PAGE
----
By Fred W. Baker III
American Forces Press Service
Nov. 27, 2007 - Iraqi forces can now gather intelligence and go after targets as successfully as U.S. units there, a senior intelligence advisor in the region said today. Iraqi intelligence gathering and processing has progressed at the tactical level to the point that target information is collected, processed and approved and then sent to Iraqi units, who go after the target. The cycle is successful in yielding results about 30 percent of the time.
That is about the same as U.S. efforts, said Daniel M. Maguire, the senior intelligence advisor and director of the Iraqi Ministry of Defense and Ministry of Interior intelligence transition team, speaking via telephone to a group of Internet journalists and "bloggers."
"They are right now on par in terms of going after targets and having success ... with the rest of the coalition forces," Maguire said.
Maguire's joint team of about 80 military members and civilians work within the ministries of Defense and Interior, advising and mentoring Iraqi officials as they build the capacity of the intelligence efforts. His department falls under Multinational Security Transition Command Iraq, which is responsible for training, manning and equipping Iraqi security forces.
Maguire said he believes intelligence capabilities within the Iraqi government should be self-sustaining by this time next year. In Baghdad "we have gone from submitting probably less than a dozen targets on a weekly basis, of which none were actionable, to most recently being able to submit between 50 and 60 on a weekly basis, 90 percent which are actionable" or have sufficient details that Iraqi forces can go out and make an arrest, seize a target or pick up the weapons cache, Maguire said.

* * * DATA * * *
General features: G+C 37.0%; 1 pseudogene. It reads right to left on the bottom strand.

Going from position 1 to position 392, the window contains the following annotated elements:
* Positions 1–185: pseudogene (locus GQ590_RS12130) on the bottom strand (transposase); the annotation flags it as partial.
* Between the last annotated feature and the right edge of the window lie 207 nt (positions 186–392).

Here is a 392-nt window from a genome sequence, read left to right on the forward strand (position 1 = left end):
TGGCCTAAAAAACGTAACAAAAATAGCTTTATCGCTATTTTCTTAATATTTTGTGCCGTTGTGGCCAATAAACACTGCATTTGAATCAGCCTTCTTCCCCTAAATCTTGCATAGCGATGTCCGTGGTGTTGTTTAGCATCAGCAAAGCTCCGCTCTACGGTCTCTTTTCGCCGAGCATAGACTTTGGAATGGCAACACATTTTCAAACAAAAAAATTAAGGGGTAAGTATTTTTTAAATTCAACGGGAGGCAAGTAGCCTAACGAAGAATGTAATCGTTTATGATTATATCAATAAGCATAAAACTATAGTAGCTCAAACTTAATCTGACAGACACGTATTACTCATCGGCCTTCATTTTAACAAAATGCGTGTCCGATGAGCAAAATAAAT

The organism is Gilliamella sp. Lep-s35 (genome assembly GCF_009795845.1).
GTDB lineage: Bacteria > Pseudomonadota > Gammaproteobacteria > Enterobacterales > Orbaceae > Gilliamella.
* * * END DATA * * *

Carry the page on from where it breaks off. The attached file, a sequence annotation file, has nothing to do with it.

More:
Some targets, though, still are sent to coalition forces, depending on their sensitivity or if they are out of Iraqi forces' technical capabilities.
"But the success story is really (that), from the front end to the back end, (the) complete cycle is Iraqi-run and Iraqi-executed," he said.
Under Saddam Hussein's rule, intelligence organizations within Iraqi security divisions were there more often to spy on commands than to collect outside target information.
Maguire said his team is working to resolve commanders' suspicions by directly working with commanders and assigning senior intelligence officers at division levels so the commander and the intelligence officers establish working relationships.
Iraqi intelligence efforts are limited in some technical capabilities, such as intelligence gathering. Maguire's office is working to get the Iraqis some low-level capabilities that would apply against target sets they are confronting, he said.
At a more senior level, the biggest challenge is recruiting trained analysts and supplying them with secure communications devices and analysis computers and software. They have about 80 percent of what they need, Maguire said.
But, he added, the Iraqi government is hiring and recruiting mostly by word of mouth at universities and reaching out to former military and intelligence officers.
Maguire said he thinks that this time next year they will be "perfectly capable of collecting (intelligence) against a target and executing against a target probably in most of the provinces."